Operating system update
Start by booting up your Debian virtual machine and log into the desktop environment. Before we install anything, we should first update the system. In order to do this, open up the terminal and run the following two commands:
sudo apt update
sudo apt upgrade
The drivers included in the VirtualBox guest additions are basically Linux kernel modules. Kernel modules allow you to extend the Linux kernel, without the inconvenience of having the reconfigure and rebuild the kernel entirely.
During the installation process of the VirtualBox guest additions, the included kernel modules are rebuilt, specifically for the current version of your Linux kernel. Building Linux kernel modules requires the installation of a few packages. Therefore we continue with the installation of these package dependencies, before we attempt to install the VirtualBox guest additions. Proceed by running the following command to install all needed dependencies:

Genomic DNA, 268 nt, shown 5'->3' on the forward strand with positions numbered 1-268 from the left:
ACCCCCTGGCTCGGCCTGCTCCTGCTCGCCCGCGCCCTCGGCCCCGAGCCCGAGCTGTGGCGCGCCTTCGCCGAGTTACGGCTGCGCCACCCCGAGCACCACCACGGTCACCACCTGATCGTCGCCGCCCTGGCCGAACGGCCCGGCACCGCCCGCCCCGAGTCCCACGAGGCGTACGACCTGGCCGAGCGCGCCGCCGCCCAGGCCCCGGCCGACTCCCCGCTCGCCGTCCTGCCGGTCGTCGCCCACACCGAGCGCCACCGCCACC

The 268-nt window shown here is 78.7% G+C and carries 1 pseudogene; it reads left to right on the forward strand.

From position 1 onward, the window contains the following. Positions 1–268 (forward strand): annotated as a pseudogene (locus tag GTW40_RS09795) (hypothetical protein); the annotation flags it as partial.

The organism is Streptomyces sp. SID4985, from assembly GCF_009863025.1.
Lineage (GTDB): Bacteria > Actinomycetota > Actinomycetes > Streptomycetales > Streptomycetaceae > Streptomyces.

sudo apt install build-essential dkms linux-headers-$(uname -r)
Insert the VirtualBox guest additions CD
As mentioned in the beginning of this article, the VirtualBox guest additions are located on a CD image. To access the CD contents, we need to insert the CD into the virtual CD-ROM drive of your virtual machine. Simply select Devices → Insert Guest Additions CD Image… to insert this CD-ROM into the virtual CD drive: